Do your eyes feel chronically dry, itchy and uncomfortable no matter what you do? You may have an eye condition our optometrists in The Woodlands, TX call dry eye syndrome. It is important for you to know as much as possible about your dry eyes so that you and your eye doctor can discuss what options you have to treat them.
A normal, healthy eye will constantly keep itself lubricated with tears by producing them at a slow but steady rate. This keeps your eye moist and comfortable, without excessive tearing. If your eyes do not produce enough of these tears, your eyes will not be able to stay hydrated, and may become red, dry and/or itchy. Alternatively, your eye may produce enough tears, but these tears lack one or more essential ingredients to successfully keep your eye hydrated and comfortable.
Healthy tears consist of three basic layers, each of which helps lubricate and protect your eyes in different ways:
The Oil Layer
The role of the oil layer, which is outermost, is to slow the process of evaporation, so that your tears stay on the eye longer.
The Water Layer
The water layer is the middle layer of the tear and is the largest part of the tear It cleans the eye and washes away small foreign objects and particles that may otherwise damage the eye.
The Mucus Layer
This layer is innermost in the tear. This mucus layer allows the water layer to stick to the eye and spread evenly over the eye. This facilitates the most efficient, most even lubrication possible over the entire surface of the eye.
A person with dry eyes may experience hormonal changes, side effects from medication or some other factor which causes the eye to either not produce enough tears, or leave out some of the above mentioned parts of the tear that make proper lubrication possible.
Dr. Claudio Lagunas of Lifetime Eyecare Associates in Woodlands, Texas explains, “Symptoms of dry eyes may include stinging or burning in the eyes and excessive irritation from smoke, wind or dust. The eyes' response to the consistent irritation caused by dry eyes may also cause the eyes to tear excessively. Although this may sound counter-intuitive, in this case, the eye is attempting to flush foreign bodies and keep itself lubricated by producing more tears. It is unable to do so successfully, however, due to the rate of evaporation or inability to spread the tears evenly over the surface of the eye.”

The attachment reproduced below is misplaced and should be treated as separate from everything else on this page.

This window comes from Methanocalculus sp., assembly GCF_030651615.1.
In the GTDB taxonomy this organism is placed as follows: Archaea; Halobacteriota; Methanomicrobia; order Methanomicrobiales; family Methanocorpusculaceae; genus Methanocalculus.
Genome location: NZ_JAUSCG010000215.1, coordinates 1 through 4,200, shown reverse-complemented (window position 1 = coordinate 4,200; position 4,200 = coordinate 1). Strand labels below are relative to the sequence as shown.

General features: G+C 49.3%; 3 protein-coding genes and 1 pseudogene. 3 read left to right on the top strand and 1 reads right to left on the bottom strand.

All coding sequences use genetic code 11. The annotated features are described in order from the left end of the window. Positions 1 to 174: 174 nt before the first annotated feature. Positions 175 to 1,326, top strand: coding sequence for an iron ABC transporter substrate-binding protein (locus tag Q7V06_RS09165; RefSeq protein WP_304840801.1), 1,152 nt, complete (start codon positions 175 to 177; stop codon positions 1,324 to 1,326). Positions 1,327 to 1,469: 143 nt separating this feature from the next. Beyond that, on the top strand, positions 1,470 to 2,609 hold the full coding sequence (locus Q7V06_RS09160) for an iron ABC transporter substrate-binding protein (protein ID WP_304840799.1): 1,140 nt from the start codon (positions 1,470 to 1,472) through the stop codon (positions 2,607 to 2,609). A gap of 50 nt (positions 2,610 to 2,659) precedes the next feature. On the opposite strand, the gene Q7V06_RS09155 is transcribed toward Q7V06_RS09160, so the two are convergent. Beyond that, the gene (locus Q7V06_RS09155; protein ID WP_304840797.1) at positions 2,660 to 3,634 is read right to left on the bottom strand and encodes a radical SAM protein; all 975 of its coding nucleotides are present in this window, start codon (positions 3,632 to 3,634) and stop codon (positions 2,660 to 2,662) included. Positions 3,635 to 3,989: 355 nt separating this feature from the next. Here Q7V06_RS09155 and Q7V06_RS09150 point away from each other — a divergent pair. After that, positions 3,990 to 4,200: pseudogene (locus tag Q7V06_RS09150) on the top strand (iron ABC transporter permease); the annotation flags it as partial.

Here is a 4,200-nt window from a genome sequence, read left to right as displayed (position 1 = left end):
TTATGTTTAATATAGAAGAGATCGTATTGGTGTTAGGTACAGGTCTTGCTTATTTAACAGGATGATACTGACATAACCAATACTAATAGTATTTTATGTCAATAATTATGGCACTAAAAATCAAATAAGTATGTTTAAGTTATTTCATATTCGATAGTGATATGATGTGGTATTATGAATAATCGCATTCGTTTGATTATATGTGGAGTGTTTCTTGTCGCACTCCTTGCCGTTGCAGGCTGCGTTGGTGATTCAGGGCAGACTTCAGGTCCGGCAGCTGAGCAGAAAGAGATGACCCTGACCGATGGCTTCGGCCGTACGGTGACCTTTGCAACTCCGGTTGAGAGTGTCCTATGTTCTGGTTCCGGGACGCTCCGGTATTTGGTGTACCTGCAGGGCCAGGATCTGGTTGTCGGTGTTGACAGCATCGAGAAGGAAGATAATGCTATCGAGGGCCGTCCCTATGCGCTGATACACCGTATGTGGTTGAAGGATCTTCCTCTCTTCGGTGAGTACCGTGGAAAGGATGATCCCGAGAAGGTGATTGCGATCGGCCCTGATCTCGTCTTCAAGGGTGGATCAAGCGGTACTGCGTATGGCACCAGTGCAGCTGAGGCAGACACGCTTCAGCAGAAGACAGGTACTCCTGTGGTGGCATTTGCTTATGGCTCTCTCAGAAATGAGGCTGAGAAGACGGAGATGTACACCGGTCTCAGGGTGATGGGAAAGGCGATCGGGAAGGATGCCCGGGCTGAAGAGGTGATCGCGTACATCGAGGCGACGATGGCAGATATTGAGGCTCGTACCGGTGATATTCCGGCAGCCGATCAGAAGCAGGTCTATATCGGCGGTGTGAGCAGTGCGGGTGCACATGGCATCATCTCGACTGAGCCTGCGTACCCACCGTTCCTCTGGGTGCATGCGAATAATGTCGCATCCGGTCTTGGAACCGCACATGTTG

Although dry eyes are not always curable, your optometrist may prescribe artificial tears to help with some of the symptoms. Artificial tears are lubricating eye drops that are specially formulated to imitate the tears that your eyes should be producing naturally. Different artificial tears work in different ways. Some help replenish parts of the tear that your eyes are not producing on their own, others help to produce more tears overall. Our eye doctor in Conroe or The Woodlands, TX will assist you to choose which will help you most.
Studies have also shown that nutrition may have a part in helping to relieve some symptoms of dry eyes. Your eye doctor may recommend nutritional supplements such as omega-3. Good sources of omega-3 fatty acids are cold-water fish, cod, herring and salmon, as well as flaxseed oil. Mild dehydration can make symptoms worse too, so be sure to drink plenty of water, 100 percent fruit and vegetable juices and milk.
For more information, be sure to make an appointment with Dr. Lagunas today.